Airports and Seaports

Ports across the country tap NREL's unique capabilities in resilience, electrification, and large-scale validation and modeling to optimize the energy efficiency and sustainability of their facilities and operations.

Dallas Fort Worth International Airport

Planes being loaded at the Dallas Fort Worth International Airport. Photo by Dennis Schroeder, NREL

The Long Beach Container Terminal facility in Long Beach, California

Automated electric cranes unload shipping containers onto autonomous guided, electric vehicles at the Long Beach Container Terminal facility in Long Beach, California. Photo by Dennis Schroeder, NREL

Airports and seaports look to NREL for decision support and actionable insights to inform their long-term facility, infrastructure, and energy planning efforts. Adapting complex, legacy transportation networks to minimize costs, emissions, and inefficiencies requires new, innovative solutions that NREL is uniquely positioned to offer.

NREL helps major transportation hubs—Los Angeles World Airports, Dallas Fort Worth International Airport, the Metro Washington Airport Authority, Hartsfield-Jackson Atlanta International Airport, the Port Authority of New York and New Jersey, the Port of Long Beach, and others—understand the full range of options for achieving ambitious energy-saving goals, improving regional air quality, and optimizing the movement of people and goods.

As the only U.S. Department of Energy national laboratory focused on renewable energy, energy efficiency, and sustainable transportation, NREL harnesses cutting-edge research and advanced data analytics to help guide mobility transformations at airports and seaports, recognizing that even small changes can make a big difference. NREL's holistic approach employs world-class capabilities based on the customized needs of individual ports—providing tailored support with planning, designing, and implementing practical and cost-effective deployment strategies.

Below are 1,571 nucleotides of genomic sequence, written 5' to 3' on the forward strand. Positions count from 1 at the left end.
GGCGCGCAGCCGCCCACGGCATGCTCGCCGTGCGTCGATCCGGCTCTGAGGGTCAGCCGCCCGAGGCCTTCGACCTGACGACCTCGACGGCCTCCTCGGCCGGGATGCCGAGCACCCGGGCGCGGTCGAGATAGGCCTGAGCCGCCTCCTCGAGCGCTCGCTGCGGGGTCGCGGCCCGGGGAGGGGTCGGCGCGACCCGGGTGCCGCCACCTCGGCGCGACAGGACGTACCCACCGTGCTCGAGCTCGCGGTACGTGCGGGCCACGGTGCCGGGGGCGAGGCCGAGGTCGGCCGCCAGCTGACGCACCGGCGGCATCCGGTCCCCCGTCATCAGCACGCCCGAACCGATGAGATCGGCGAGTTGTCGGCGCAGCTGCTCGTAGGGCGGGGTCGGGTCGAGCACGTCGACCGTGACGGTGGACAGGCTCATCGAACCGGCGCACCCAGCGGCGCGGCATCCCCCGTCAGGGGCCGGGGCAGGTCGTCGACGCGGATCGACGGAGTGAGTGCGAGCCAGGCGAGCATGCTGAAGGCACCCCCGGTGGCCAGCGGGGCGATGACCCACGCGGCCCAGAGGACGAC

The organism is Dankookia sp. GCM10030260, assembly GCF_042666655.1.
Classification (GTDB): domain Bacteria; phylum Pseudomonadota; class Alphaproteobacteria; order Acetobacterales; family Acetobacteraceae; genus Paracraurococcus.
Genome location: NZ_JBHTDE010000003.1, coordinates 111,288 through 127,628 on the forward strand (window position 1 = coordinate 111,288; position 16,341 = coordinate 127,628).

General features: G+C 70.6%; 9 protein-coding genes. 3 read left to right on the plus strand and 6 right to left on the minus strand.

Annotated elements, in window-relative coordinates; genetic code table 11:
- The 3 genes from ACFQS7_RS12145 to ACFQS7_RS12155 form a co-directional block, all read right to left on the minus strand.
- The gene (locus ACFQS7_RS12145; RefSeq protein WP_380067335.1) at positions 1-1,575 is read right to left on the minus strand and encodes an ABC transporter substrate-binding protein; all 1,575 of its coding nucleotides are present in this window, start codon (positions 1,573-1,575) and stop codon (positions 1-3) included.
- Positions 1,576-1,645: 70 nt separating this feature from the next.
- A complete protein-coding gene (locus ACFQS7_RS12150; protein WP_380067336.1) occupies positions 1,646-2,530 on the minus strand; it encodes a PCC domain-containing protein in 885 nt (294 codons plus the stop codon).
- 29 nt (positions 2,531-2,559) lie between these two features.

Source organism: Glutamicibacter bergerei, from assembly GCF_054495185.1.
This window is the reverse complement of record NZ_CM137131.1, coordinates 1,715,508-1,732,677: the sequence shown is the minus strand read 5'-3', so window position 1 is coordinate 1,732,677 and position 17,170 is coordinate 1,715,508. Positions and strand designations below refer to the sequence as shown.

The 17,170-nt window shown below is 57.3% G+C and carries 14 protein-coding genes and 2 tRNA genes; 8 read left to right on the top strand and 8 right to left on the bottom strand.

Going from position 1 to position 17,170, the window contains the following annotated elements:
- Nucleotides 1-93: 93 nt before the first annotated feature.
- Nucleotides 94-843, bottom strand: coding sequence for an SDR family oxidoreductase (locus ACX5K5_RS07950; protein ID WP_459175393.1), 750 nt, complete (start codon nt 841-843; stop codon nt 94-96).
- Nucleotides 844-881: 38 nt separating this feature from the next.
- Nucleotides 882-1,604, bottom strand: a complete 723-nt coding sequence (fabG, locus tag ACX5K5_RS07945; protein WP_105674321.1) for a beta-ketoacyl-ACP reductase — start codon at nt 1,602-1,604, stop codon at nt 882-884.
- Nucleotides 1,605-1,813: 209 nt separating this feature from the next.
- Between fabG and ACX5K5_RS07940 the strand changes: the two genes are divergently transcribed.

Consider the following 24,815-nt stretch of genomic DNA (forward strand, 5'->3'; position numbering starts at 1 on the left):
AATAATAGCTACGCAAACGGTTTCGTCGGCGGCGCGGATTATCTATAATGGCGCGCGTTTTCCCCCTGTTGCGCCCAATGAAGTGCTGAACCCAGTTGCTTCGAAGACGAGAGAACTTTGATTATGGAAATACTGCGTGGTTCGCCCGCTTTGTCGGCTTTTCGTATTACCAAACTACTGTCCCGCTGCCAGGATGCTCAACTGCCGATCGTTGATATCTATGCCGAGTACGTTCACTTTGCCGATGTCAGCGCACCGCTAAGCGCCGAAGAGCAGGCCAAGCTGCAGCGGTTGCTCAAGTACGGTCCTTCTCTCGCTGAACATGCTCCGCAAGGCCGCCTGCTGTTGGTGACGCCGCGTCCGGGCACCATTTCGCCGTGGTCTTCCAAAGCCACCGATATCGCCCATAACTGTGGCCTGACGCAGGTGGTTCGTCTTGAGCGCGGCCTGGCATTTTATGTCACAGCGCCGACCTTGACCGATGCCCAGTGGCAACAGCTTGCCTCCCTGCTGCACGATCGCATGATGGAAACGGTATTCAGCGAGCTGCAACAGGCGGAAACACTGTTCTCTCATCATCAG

Research Capabilities

With greater connectivity and transportation electrification, more distributed energy assets, intensifying weather events, and increased potential for cyber threats, NREL can mitigate risks to today's energy infrastructure and provide a pathway to a more secure and resilient energy future. Using partner-specific data, National Oceanic and Atmospheric Association weather modeling, and world-class high-performance computing and virtual reality capabilities, NREL's resilient energy systems capabilities help partners identify, develop, and optimize risk mitigation strategies to improve overall resilience.
Using NREL's Renewable Energy Integration and Optimization (REopt) platform, researchers evaluate the economics of various supplies and dispatchable loads—grid energy, renewable energy options (e.g., solar, wind, geothermal), diesel, natural gas, energy storage, and dispatchable loads—at a given site. REopt recommends the optimal mix of renewable energy, conventional generation, and energy storage technologies to meet cost savings, resilience, and energy performance goals. It can also identify optimal system sizes and battery/load dispatch strategies to minimize a site's life cycle energy costs and emissions and sustain a site's critical loads during grid outages.